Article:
The Rancilio Silvia and Gaggia Classic Pro can both brew with very finely ground coffee without channeling.

This means that they can both produce complexly flavored and well-bodied espresso.

In his comparison of the two machines, barista, and coffee YouTuber James Hoffmann said that the Rancilio Silvia can make a better espresso than the Gaggia Classic Pro, but that the Rancilio’s shots are also more inconsistent than the Gaggia.

He put the Gaggia’s slightly worse shots down to the fact that it runs at too high a pressure (this leads to a slightly harsh bitterness as it your coffee becomes over-extracted) and said that the Rancilio’s inconsistency is because it has a tendency to run at too high a temperature.

You can see his thoughts on the two machines’ espresso in the video below watch from 10:32 – 11:53 for the Rancilio Silvia and 13:12 – 15:05 for the Gaggia Classic Pro):

It’s worth noting that you can control temperature more easily than you can control pump pressure, so with a bit more experience you should be able to better overcome the Rancilio’s inconsistencies than the Gaggia’s pressure problem.

You can only remedy the Gaggia’s pump pressure problem by modding the machine.

Espresso Quality Winner: Rancilio Silvia (but only just)

Milk Steaming Performance

While both machines can achieve the same quality and variety of textures of steamed milk, the Rancilio Silvia steams milk much faster than the Gaggia Classic Pro.

In his testing of these two machines, James Hoffmann found that the Gaggia Classic Pro steamed 4 oz of milk in 42 seconds and that the Rancilio Silvia did this in 21 seconds.

Both machines do, eventually, make the same quality of milk foam and can be used to make thicker foam and silkier microfoam.

The Gaggia Classic Pro’s lower-pressure steam wand is better for beginners, but as you get more used to steaming you will find its slowness frustrating.

Its little surprise that one of the most popular modifications for the Gaggia Classic Pro is to fit it out with the Rancilio’s steam wand – this will raise its steaming pressure, but it still won’t be as high as the Rancilio Silvia due to the Rancilio’s larger boiler.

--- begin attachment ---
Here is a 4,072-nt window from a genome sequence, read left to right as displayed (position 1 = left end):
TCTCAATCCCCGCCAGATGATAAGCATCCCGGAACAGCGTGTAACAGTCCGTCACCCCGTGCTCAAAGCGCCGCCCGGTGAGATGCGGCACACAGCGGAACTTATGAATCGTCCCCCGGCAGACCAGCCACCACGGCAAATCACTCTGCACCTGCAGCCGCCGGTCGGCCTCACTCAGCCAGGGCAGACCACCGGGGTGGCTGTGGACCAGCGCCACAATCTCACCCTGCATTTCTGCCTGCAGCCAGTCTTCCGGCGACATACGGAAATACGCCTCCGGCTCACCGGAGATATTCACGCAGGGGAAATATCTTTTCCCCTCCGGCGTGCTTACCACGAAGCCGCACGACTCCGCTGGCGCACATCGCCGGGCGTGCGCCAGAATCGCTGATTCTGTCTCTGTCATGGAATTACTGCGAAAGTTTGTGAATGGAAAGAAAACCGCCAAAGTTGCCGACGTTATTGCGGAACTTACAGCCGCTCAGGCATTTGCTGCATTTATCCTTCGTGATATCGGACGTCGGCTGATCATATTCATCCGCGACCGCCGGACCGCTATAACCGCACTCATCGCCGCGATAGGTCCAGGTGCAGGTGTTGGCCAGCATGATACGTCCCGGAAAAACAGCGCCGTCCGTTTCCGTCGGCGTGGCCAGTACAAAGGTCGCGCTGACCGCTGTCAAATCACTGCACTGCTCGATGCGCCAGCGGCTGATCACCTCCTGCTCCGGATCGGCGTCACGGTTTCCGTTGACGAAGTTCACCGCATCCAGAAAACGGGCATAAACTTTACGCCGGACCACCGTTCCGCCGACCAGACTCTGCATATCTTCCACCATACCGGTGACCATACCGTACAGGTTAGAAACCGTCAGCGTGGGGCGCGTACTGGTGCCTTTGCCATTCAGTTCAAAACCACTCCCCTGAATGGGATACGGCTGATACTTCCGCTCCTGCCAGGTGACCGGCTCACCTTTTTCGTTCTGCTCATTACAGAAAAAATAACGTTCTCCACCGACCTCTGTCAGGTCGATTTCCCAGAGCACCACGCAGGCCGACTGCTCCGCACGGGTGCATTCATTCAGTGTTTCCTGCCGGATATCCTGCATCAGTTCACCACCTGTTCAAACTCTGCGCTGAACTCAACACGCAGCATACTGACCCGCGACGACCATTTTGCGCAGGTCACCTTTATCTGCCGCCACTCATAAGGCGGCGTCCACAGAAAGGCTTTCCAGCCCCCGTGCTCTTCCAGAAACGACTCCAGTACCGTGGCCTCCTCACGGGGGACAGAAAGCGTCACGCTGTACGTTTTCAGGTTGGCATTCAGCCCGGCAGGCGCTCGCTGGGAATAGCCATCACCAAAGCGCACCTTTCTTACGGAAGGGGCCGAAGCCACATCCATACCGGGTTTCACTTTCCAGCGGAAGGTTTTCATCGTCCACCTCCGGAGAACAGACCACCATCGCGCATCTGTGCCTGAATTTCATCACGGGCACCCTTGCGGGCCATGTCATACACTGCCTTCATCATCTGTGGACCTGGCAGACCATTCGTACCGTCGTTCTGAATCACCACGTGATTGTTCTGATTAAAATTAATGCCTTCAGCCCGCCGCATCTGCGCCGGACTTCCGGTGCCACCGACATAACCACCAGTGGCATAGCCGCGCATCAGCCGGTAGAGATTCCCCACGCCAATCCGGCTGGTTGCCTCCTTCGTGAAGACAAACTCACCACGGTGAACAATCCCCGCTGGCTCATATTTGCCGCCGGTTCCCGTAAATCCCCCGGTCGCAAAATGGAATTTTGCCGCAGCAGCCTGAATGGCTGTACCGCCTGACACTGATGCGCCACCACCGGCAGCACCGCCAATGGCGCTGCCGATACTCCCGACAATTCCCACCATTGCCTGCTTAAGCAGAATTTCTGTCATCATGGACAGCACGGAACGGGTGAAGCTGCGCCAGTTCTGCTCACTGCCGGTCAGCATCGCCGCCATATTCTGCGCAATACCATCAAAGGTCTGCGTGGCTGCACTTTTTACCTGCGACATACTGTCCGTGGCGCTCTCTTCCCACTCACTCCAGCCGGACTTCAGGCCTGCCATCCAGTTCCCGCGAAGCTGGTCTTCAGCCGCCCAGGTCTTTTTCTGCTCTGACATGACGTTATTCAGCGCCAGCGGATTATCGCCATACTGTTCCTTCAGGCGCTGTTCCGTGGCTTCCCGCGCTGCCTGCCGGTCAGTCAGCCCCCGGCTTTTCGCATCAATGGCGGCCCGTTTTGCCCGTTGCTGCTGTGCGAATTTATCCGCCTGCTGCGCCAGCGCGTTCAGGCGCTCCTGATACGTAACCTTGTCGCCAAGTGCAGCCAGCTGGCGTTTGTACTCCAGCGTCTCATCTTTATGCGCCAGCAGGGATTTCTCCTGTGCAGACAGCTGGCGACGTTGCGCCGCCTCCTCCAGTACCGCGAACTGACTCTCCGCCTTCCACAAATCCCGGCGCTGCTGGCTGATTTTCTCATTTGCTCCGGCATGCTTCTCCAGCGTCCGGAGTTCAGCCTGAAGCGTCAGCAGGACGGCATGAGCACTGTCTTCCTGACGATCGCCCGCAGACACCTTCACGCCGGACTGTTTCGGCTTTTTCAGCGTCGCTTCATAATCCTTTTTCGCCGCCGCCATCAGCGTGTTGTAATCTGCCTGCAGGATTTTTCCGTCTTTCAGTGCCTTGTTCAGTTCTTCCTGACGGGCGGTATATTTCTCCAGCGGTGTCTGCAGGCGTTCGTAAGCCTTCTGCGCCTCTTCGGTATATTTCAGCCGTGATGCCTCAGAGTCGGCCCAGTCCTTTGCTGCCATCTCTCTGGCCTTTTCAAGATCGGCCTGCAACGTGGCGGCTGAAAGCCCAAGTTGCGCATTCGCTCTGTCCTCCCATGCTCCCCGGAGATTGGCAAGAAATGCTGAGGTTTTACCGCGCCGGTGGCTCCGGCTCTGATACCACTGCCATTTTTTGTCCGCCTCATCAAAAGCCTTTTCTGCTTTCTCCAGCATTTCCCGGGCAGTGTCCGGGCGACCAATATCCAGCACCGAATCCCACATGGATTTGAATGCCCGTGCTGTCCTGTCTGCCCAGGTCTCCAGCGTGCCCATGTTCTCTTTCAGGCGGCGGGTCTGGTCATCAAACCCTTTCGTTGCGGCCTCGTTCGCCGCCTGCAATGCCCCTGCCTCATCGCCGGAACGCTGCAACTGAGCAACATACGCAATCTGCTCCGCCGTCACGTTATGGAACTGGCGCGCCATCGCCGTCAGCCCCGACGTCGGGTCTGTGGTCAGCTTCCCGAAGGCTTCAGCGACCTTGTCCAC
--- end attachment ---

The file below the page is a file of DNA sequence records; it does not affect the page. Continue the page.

Milk Steaming Performance Winner: Rancilio Silvia (but only just)

Functionalities

The two machines have the exact same functionalities.

Both machines can do the exact same things. They can:

  • Pull shots with manual volumetric dosing
  • Steam milk to a variety of textures.
  • They can dispense hot water through their steam wand by turning on both their brew and steam buttons.

Both machines have relatively few functions compared to Breville espresso machines.

Functionalities Winner: Draw

Ease of Use and Cleaning

The Rancillo Silvia’s increased cup clearance and extra drip tray width make it easier to pull shots with than the Gaggia Classic Pro.

By far the biggest difference between these two machines, as far as usability is concerned, is the Rancilio Silvia’s increased cup clearance.

You cannot brew with a scale under your cup with the Gaggia Classic Pro unless you remove its drip tray. This is a really annoying design flaw, especially as brewing with a scale under your cup is necessary if you want to pull consistent shots with a semi-automatic espresso machine.

The Rancilio Silvia has enough cup clearance to brew with a scale, even if you are using standard (non-espresso) coffee cups.

The Rancilio Silvia also has an extra two inches of drip tray width which gives you a bit more space to work with when pulling your shots.